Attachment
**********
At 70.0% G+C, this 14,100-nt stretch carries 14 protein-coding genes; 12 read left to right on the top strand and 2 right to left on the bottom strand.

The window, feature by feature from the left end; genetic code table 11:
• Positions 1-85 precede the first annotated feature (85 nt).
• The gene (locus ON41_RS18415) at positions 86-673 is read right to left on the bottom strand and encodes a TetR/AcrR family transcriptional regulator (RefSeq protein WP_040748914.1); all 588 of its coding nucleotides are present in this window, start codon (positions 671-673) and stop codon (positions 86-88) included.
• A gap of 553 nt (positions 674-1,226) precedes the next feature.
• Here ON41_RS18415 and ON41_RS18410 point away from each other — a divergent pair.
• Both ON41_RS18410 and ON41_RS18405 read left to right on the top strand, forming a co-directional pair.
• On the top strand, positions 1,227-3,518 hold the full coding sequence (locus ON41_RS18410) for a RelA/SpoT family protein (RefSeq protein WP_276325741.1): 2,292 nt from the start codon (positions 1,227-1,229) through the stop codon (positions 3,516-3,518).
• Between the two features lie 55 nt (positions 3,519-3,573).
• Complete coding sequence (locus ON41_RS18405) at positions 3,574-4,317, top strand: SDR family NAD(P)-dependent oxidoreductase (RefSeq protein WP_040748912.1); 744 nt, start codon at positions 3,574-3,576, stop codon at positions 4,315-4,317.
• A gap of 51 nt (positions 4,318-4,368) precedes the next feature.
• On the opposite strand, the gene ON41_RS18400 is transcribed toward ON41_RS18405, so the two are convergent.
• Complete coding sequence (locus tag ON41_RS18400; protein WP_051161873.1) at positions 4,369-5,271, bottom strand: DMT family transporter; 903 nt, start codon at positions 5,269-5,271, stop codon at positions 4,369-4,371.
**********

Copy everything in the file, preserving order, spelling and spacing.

At 70.0% G+C, this 14,100-nt stretch carries 14 protein-coding genes; 12 read left to right on the top strand and 2 right to left on the bottom strand.

The window, feature by feature from the left end; genetic code table 11:
• Positions 1-85 precede the first annotated feature (85 nt).
• The gene (locus ON41_RS18415) at positions 86-673 is read right to left on the bottom strand and encodes a TetR/AcrR family transcriptional regulator (RefSeq protein WP_040748914.1); all 588 of its coding nucleotides are present in this window, start codon (positions 671-673) and stop codon (positions 86-88) included.
• A gap of 553 nt (positions 674-1,226) precedes the next feature.
• Here ON41_RS18415 and ON41_RS18410 point away from each other — a divergent pair.
• Both ON41_RS18410 and ON41_RS18405 read left to right on the top strand, forming a co-directional pair.
• On the top strand, positions 1,227-3,518 hold the full coding sequence (locus ON41_RS18410) for a RelA/SpoT family protein (RefSeq protein WP_276325741.1): 2,292 nt from the start codon (positions 1,227-1,229) through the stop codon (positions 3,516-3,518).
• Between the two features lie 55 nt (positions 3,519-3,573).
• Complete coding sequence (locus ON41_RS18405) at positions 3,574-4,317, top strand: SDR family NAD(P)-dependent oxidoreductase (RefSeq protein WP_040748912.1); 744 nt, start codon at positions 3,574-3,576, stop codon at positions 4,315-4,317.
• A gap of 51 nt (positions 4,318-4,368) precedes the next feature.
• On the opposite strand, the gene ON41_RS18400 is transcribed toward ON41_RS18405, so the two are convergent.
• Complete coding sequence (locus tag ON41_RS18400; protein WP_051161873.1) at positions 4,369-5,271, bottom strand: DMT family transporter; 903 nt, start codon at positions 5,269-5,271, stop codon at positions 4,369-4,371.